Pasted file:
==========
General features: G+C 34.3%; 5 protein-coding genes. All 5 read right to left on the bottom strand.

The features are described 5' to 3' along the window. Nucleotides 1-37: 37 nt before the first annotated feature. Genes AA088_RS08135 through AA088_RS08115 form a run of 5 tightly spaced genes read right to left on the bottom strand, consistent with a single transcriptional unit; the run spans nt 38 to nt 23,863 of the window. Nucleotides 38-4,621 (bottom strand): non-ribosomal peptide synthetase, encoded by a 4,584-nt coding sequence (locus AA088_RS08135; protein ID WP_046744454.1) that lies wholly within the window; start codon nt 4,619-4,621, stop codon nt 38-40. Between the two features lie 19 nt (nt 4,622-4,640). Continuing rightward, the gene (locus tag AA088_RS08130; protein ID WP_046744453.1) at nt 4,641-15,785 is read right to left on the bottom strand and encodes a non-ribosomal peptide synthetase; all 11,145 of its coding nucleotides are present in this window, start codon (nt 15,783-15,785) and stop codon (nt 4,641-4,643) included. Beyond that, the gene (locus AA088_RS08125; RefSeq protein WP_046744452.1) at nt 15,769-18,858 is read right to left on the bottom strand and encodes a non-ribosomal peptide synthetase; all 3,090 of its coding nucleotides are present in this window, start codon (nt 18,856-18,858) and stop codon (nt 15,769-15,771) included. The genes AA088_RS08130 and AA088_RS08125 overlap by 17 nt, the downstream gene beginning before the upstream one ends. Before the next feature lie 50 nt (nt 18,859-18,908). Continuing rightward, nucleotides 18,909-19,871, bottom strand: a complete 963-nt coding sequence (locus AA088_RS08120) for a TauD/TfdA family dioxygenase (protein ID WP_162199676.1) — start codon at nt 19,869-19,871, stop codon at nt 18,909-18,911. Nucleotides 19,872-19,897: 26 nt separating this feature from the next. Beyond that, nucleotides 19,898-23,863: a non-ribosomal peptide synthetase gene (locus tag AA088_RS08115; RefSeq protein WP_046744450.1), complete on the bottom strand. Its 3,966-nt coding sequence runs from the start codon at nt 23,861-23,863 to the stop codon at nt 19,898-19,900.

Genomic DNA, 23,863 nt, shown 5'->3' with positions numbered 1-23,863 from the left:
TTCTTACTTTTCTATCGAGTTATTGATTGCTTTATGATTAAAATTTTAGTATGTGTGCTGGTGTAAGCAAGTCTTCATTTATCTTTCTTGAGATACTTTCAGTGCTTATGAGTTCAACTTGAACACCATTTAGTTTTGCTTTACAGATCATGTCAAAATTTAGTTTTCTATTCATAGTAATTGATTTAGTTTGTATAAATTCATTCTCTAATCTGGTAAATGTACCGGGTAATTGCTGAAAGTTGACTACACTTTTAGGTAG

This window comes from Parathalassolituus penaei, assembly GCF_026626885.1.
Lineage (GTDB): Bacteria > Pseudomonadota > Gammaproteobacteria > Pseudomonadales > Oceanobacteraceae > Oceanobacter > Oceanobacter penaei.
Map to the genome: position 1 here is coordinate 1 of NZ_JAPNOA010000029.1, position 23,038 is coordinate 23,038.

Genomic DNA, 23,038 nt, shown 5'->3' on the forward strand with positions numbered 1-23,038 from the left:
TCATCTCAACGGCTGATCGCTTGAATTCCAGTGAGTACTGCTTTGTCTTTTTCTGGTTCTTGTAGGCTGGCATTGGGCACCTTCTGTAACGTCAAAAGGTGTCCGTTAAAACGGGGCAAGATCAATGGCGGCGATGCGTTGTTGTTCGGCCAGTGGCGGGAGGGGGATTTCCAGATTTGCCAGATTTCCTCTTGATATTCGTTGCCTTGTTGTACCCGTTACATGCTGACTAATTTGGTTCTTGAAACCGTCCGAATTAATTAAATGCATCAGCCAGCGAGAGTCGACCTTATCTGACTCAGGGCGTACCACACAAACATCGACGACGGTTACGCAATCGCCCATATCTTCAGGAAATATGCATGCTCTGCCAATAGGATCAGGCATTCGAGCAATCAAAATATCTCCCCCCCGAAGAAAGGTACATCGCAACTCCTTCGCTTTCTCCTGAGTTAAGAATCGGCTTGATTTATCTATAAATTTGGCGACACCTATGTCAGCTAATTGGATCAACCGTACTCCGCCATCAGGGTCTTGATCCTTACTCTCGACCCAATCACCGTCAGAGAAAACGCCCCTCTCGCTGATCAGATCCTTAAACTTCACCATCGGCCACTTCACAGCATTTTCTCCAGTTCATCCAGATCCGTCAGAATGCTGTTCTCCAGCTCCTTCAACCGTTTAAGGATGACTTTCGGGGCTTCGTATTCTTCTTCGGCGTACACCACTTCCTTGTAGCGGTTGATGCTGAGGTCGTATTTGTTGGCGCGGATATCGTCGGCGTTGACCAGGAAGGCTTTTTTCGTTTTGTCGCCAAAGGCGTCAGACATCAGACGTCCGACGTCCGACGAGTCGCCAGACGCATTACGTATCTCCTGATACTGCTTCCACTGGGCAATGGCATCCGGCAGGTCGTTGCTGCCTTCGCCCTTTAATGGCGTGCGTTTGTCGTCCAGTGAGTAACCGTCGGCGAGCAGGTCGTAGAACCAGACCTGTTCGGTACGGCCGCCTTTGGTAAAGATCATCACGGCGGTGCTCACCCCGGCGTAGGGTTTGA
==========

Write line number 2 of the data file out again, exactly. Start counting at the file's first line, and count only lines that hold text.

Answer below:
The features are described 5' to 3' along the window. Nucleotides 1-37: 37 nt before the first annotated feature. Genes AA088_RS08135 through AA088_RS08115 form a run of 5 tightly spaced genes read right to left on the bottom strand, consistent with a single transcriptional unit; the run spans nt 38 to nt 23,863 of the window. Nucleotides 38-4,621 (bottom strand): non-ribosomal peptide synthetase, encoded by a 4,584-nt coding sequence (locus AA088_RS08135; protein ID WP_046744454.1) that lies wholly within the window; start codon nt 4,619-4,621, stop codon nt 38-40. Between the two features lie 19 nt (nt 4,622-4,640). Continuing rightward, the gene (locus tag AA088_RS08130; protein ID WP_046744453.1) at nt 4,641-15,785 is read right to left on the bottom strand and encodes a non-ribosomal peptide synthetase; all 11,145 of its coding nucleotides are present in this window, start codon (nt 15,783-15,785) and stop codon (nt 4,641-4,643) included. Beyond that, the gene (locus AA088_RS08125; RefSeq protein WP_046744452.1) at nt 15,769-18,858 is read right to left on the bottom strand and encodes a non-ribosomal peptide synthetase; all 3,090 of its coding nucleotides are present in this window, start codon (nt 18,856-18,858) and stop codon (nt 15,769-15,771) included. The genes AA088_RS08130 and AA088_RS08125 overlap by 17 nt, the downstream gene beginning before the upstream one ends. Before the next feature lie 50 nt (nt 18,859-18,908). Continuing rightward, nucleotides 18,909-19,871, bottom strand: a complete 963-nt coding sequence (locus AA088_RS08120) for a TauD/TfdA family dioxygenase (protein ID WP_162199676.1) — start codon at nt 19,869-19,871, stop codon at nt 18,909-18,911. Nucleotides 19,872-19,897: 26 nt separating this feature from the next. Beyond that, nucleotides 19,898-23,863: a non-ribosomal peptide synthetase gene (locus tag AA088_RS08115; RefSeq protein WP_046744450.1), complete on the bottom strand. Its 3,966-nt coding sequence runs from the start codon at nt 23,861-23,863 to the stop codon at nt 19,898-19,900.